Heartattack and Vine.
With his contract with Asylum Records about to expire, Tom Waits realised that his next album Heartattack and Vine, which was recently released by Anti, was one of the most important of his career. If Heartattack and Vine was a success, David Geffen might renew his contract, or another record label would offer him a recording a contract. With that in mind, Tam Waits began work on Heartattack and Vine.
Over the next few weeks and months, thirty-four year old Tom Waits wrote eight new songs and the instrumental In Shades. These nine tracks he planned to record with engineer and producer Bones Howe who had produced most of his previous albums.
The recording sessions began on June the ’16th’ and continued until July the ’15th 1980 at Filmways/Heider Studio B, Hollywood, California, with Bones Howe taking charge of engineering and production, while Jerry Yester returned to look after some of the orchestral arrangements. Bob Alcivar was responsible for the rest of the orchestral arrangements as well as the string arrangements on Heartattack and Vine.
Meanwhile, Tom Waits played piano, electric guitar and added vocals on what was his sixth album Heartattack and Vine. During the sessions, different musicians were used for different tracks which meant drummer Big John Thomassie was joined by bassists Greg Cohen, Jim Hughart and Larry Taylor and Roland Bautista who played guitar and 12-string guitar. They were augmented by pianists Michael Lang and Ronnie Barron who also played Hammond organ. Completing the band was percussionist Victor Feldman and Plas Johnson who played baritone and tenor saxophonist. After a nearly a month, Tom Waits and his band had recorded his all important sixth studio album Heartattack and Vine.
Asylum Records scheduled the release of Heartattack and Vine for September 1980. It found Tom Waits turning his back on the jazzier style that was a feature of previous albums for bluesy vampish vocals. Meanwhile, some of the lush, orchestrated arrangements hinted at fifties soundtracks and are very much a reminder of another era. The same can be said of Tom Waits, who is part poet, part lyricist and social commentator as he continues to dig deep into the dark underbelly of American society. In doing so, he documents the life of dreamers, schemers, chancers and romancers who live their life on the wrong side of the railroad tracks.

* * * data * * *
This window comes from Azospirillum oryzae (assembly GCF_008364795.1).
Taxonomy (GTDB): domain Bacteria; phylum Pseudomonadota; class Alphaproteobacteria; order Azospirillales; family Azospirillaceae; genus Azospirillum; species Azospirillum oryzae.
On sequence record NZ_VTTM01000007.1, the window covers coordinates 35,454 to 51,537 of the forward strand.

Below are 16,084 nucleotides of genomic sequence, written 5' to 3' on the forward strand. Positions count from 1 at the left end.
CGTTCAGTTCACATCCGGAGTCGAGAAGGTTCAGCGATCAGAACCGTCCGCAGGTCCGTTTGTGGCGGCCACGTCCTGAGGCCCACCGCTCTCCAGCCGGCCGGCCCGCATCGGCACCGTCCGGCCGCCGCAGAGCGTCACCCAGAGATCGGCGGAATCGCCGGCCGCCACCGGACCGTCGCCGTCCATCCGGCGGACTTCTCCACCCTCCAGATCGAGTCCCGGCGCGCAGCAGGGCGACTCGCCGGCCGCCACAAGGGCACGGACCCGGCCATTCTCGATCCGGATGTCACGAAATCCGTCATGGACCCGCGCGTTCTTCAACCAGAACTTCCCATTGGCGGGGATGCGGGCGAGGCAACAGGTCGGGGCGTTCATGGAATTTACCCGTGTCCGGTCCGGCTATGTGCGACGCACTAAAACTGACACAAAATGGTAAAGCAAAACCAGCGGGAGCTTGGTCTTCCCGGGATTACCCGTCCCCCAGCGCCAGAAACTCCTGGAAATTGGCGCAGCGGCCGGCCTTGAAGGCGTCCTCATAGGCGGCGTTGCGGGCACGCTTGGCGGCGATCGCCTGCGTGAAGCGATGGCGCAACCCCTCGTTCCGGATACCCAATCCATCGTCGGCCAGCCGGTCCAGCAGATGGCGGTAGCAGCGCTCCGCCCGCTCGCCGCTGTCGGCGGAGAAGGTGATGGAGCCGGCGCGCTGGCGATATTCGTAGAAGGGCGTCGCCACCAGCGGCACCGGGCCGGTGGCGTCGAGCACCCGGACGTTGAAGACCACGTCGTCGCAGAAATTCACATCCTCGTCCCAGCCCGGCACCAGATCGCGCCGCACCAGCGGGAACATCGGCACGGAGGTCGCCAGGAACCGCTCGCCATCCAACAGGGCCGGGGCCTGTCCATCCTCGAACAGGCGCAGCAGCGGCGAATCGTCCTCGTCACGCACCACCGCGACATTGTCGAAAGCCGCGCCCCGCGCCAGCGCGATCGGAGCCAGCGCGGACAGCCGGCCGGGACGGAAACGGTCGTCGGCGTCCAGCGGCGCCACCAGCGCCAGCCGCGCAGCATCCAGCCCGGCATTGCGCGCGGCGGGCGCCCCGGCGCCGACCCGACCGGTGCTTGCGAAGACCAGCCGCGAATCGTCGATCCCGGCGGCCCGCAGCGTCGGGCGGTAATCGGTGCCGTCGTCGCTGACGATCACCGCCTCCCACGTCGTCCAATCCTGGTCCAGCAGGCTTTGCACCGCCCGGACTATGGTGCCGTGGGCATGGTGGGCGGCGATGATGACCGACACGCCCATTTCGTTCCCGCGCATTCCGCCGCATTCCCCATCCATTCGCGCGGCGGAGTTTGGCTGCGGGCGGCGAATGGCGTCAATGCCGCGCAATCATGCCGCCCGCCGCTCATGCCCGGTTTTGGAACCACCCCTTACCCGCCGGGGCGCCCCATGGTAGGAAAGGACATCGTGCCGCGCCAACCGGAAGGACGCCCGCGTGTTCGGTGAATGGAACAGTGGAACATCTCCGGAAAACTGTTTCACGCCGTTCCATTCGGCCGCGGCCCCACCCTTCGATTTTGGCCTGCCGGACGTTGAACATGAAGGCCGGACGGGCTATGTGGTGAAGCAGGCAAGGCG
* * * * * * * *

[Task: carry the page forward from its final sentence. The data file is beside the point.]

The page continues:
Just like previous albums, Heartattack and Vine is rich in imagery as Tom Waits paints pictures of America that many of citizens or tourist don’t or won’t want to see. Meanwhile, hipster hobo deploys rhythms during the album that are best described as off kilter, while sometimes, the guitars often have a nastier, gnarled sound. Similarly, Tom Waits vocals are quite different from his first couple of albums maybe his carousing and nocturnal, hard-living lifestyle was affecting his delivery? Sometimes it sounds as gargles with kerosene in the morning before existing on a daily diet Marlboro and Jack Daniels. Gravelly, lived-in and worldweary describes Tom Waits’ vocal by the time Heartattack and Vine was recorded. It was an album that looked like it marked the end of an era, because maybe, Tom Waits was about to leave Asylum Records. However, would he leave on a high?
The title-track opens Heartattack and Vine with bursts of gnarled, searing guitars, rhythm section, percussion and saxophone accompany Tom Waits as he delivers a menacing vocal. Very different is the instrumental In Shades, which is a slow blues. There’s then a sense of melancholy as Tom Waits lays bare his soul and delivers a worldweary vocal during the tear jerker Saving All My Love For You. Washes of Hammond organ open Downtown, which is a rich in imagery as Tom Waits delivers a vocal powerhouse whilst painting pictures as his band fuse blues and jazz. Jersey Girl is a wistful sounding, orchestrated ballad that has a confessional quality and finds Tom Waits paying tribute to The Drifters. However, Jersey Girl sounds as if it’s been inspired by Bruce Springsteen, who played the song in his sets during the early eighties.